Multi-scale interlaminar toughening of fibre-polymer composites

Ravindran, A 2019, Multi-scale interlaminar toughening of fibre-polymer composites, Doctor of Philosophy (PhD), Engineering, RMIT University.

Document type: Thesis
Collection: Theses

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Title Multi-scale interlaminar toughening of fibre-polymer composites
Author(s) Ravindran, A
Year 2019
Abstract Fibre reinforced polymer (FRP) composites are used in aerospace applications due to the increasing demand for lightweight-yet-strong structures.  However, a long-standing problem with laminated FRP composites is their susceptibility to delamination damage and matrix cracking when subjected to in-plane loading (e.g. bondline failure of joints) and out-of-plane loading (e.g. hail-stones, bird-strike or in-service damage) scenarios. Due to the poor interlaminar fracture toughness and the brittle nature of the polymer matrix, delamination cracks can grow during service loading, further degrading the well-desired structural properties. In improving the delamination resistance, nano-scale or macro-scale reinforcements were used separately to increase the interlaminar fracture toughness of FRP composites. However, natural composites such as bone and nacre contain highly ordered constituents that span multiple length scales. These multi-scale materials invoke unique toughening mechanisms, exhibiting fracture toughness properties that far exceed the total contribution (i.e. synergistic) of their individual constituents.
The aim of this PhD project was to investigate the effects of incorporating multi-scale toughening approaches to synergistically enhance the fracture toughness, delamination crack growth resistance and other mechanical properties of FRP composites. Multi-scale toughening was achieved by simultaneously adding reinforcements spanning multiple dimensional scales. Reinforcements that were used in this PhD project included nano-scale carbon and metal oxide-based fillers, micron-scale carbon fillers and macro-scale z-pins.  Strategies to generate synergies (i.e. greater than the expected additive enhancements) on the delamination resistance properties of polymer composites were identified. Systematic investigations were conducted to experimentally measure and numerically predict the fracture toughness properties of the multi-scale reinforced composites with consideration to the volume content, orientation, size, distribution and combination of reinforcements. The degree of the greater-than-expected additive toughening improvement when compared to the individual toughening contribution from each reinforcement were dependent on the types of reinforcements used including the content. Substantial enhancements on the fracture toughness and delamination resistance translated to improvements on the load bearing properties of carbon fibre reinforced composite structures (e.g. laminates and joints). Findings from this PhD thesis helps identify news pathways in enhancing the damage tolerance of fibre-reinforced composites.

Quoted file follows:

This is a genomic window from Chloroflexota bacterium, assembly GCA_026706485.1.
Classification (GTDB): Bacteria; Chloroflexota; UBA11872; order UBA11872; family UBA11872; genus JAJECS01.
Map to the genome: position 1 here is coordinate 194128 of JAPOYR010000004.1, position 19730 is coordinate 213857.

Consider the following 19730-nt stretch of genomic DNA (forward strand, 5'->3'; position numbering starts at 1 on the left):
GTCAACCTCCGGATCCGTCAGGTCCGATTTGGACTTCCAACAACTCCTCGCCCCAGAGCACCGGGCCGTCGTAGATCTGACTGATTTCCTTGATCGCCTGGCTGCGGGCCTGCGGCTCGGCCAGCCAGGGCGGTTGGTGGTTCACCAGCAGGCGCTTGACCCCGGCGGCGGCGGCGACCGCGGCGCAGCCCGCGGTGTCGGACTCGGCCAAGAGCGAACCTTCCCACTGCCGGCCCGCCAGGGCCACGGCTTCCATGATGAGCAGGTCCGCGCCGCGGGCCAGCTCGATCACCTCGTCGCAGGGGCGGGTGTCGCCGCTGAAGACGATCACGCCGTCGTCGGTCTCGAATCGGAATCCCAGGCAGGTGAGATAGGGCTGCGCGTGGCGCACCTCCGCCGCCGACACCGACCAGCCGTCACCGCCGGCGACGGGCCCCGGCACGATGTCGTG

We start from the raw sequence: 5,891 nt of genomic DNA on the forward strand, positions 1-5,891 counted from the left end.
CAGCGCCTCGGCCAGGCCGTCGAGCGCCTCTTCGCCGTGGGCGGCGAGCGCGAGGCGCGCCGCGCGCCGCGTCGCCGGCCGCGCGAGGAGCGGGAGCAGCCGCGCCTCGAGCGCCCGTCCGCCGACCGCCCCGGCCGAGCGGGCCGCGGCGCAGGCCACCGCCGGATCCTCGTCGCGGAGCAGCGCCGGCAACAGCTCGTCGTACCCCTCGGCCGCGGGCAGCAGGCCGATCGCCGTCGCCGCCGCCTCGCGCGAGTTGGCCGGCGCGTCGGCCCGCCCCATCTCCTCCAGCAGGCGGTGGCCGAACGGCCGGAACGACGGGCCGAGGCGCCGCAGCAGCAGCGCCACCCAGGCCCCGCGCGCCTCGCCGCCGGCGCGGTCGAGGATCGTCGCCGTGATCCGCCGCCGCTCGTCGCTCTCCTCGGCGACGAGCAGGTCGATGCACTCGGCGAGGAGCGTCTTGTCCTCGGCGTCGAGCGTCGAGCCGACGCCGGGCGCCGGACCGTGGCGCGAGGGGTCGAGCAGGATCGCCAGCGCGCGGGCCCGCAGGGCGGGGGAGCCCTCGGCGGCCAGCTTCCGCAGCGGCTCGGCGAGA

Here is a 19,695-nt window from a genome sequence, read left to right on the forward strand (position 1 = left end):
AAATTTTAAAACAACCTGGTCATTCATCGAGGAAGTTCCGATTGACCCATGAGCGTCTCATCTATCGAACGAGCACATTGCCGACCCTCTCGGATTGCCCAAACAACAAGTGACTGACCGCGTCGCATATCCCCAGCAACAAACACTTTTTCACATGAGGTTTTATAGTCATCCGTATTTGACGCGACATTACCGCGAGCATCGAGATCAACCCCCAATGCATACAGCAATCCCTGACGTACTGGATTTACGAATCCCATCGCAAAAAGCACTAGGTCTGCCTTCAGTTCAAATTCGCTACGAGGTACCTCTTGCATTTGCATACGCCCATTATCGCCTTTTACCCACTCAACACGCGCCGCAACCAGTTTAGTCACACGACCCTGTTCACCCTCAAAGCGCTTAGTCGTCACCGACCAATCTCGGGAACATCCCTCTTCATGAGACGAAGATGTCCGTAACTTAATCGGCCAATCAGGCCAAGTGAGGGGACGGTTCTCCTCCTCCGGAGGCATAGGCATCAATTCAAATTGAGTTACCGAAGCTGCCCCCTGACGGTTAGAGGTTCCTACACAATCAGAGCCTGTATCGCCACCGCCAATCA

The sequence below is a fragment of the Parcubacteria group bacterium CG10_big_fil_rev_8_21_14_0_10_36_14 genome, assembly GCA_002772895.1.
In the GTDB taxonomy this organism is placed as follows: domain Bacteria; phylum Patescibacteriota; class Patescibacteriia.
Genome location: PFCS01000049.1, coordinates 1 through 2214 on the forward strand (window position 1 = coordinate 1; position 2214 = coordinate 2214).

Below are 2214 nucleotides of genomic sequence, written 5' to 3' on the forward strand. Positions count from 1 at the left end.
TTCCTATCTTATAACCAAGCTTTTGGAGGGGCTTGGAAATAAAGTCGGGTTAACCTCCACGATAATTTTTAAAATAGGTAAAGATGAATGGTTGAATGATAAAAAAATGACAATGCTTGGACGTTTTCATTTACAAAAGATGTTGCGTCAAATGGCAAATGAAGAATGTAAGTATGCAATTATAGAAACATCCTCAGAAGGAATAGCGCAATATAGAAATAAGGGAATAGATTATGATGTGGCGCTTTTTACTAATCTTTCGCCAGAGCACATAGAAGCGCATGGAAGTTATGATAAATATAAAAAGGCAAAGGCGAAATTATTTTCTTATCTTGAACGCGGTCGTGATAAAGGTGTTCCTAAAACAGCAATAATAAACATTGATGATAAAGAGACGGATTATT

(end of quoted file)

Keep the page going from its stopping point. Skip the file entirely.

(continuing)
Degree Doctor of Philosophy (PhD)
Institution RMIT University
School, Department or Centre Engineering
Subjects Composite and Hybrid Materials
Keyword(s) Fracture Toughness
Carbon Fibre Reinforced Composites
Damage Tolerance
Bio-inspired Composites
Carbon Nanotubes
3-Dimensional Reinforcements
Finite Element Modelling
Damage Tolerance
Composite Structures
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Created: Tue, 12 Nov 2019, 10:55:49 EST by Adam Rivett
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